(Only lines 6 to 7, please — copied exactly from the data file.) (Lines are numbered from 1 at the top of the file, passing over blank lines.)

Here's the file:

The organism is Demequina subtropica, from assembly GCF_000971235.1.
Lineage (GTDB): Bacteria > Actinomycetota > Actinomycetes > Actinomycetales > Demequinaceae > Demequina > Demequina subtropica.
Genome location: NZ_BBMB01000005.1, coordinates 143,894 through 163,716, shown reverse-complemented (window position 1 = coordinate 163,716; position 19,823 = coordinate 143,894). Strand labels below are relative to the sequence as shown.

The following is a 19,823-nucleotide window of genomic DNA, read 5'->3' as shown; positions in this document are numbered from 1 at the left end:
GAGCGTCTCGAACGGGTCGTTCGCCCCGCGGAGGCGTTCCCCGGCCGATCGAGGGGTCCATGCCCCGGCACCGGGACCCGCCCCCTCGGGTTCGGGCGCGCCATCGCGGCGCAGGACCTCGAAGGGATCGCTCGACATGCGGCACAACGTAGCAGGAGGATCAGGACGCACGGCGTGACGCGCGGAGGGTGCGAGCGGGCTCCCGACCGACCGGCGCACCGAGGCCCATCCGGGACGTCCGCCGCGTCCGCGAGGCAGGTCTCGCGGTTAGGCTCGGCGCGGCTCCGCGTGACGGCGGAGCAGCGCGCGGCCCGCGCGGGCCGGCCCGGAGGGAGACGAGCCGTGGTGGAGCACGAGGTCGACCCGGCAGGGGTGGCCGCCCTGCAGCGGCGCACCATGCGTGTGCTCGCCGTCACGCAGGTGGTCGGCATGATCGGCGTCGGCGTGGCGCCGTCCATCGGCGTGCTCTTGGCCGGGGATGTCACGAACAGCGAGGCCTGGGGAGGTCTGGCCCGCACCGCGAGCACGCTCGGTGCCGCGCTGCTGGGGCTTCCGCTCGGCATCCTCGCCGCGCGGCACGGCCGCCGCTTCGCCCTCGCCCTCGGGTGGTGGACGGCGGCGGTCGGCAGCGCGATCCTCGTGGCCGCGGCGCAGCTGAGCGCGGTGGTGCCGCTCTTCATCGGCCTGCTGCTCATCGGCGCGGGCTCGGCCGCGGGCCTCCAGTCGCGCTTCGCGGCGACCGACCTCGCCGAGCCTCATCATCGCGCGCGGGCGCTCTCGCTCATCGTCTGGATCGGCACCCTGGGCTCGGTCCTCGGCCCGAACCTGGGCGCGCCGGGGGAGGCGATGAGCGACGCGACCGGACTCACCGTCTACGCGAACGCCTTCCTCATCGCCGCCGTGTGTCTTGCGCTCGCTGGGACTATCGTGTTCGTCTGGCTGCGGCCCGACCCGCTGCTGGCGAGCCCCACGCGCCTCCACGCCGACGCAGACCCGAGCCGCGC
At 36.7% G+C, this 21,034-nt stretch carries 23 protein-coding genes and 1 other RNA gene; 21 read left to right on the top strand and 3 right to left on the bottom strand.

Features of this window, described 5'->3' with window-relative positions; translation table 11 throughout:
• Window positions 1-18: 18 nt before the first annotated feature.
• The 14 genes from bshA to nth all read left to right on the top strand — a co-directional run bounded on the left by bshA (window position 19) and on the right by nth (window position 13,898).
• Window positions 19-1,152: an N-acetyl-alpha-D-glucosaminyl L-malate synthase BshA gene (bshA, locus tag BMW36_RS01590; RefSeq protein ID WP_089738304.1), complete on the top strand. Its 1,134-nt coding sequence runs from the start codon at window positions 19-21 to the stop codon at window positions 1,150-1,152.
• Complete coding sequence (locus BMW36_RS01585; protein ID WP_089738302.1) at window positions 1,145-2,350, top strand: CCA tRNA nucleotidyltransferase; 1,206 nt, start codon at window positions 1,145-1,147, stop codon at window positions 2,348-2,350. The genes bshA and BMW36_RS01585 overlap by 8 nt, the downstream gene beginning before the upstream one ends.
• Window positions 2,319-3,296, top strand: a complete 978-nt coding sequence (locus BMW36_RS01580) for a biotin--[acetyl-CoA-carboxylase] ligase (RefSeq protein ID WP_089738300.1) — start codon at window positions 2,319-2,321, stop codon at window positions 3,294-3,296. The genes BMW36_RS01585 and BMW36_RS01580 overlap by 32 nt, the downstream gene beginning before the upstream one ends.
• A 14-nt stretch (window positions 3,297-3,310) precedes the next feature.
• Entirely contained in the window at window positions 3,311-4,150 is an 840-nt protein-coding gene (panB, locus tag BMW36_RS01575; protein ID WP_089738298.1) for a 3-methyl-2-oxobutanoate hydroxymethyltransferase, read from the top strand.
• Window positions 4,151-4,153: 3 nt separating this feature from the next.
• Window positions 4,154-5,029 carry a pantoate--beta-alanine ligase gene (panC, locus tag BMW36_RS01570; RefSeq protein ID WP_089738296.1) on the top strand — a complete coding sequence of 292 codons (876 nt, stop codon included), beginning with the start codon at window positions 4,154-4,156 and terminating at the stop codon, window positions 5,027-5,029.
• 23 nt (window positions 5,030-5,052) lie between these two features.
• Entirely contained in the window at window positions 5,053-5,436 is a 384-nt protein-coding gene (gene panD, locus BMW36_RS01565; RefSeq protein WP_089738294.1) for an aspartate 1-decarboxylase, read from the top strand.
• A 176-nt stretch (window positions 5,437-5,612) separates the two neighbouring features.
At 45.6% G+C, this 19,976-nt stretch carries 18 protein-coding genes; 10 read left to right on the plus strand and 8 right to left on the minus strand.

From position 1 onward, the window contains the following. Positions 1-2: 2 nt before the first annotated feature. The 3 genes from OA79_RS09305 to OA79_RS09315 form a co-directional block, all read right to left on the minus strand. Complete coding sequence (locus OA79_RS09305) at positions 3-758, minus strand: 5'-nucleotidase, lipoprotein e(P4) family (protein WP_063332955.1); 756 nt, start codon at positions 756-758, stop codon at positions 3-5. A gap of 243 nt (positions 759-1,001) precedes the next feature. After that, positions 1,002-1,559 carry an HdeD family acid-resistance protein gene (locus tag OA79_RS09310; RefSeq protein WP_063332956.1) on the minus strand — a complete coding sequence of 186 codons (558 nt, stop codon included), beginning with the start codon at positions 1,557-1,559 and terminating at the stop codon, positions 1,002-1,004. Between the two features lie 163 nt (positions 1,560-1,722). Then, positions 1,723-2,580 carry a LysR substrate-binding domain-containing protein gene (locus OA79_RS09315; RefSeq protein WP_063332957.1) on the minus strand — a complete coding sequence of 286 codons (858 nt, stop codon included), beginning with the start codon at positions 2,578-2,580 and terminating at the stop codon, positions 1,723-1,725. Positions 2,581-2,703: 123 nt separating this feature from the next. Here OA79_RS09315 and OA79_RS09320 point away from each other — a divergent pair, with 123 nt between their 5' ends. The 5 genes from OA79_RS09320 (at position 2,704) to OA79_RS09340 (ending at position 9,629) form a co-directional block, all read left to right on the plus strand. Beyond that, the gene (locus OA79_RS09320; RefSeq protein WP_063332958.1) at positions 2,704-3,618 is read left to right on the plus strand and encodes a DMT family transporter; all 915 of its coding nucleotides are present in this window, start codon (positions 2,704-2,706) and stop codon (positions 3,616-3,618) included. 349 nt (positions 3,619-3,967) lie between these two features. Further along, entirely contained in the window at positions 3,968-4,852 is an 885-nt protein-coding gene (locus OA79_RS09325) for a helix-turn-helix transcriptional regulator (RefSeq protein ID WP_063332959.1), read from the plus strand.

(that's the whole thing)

At 36.7% G+C, this 21,034-nt stretch carries 23 protein-coding genes and 1 other RNA gene; 21 read left to right on the top strand and 3 right to left on the bottom strand.

Features of this window, described 5'->3' with window-relative positions; translation table 11 throughout: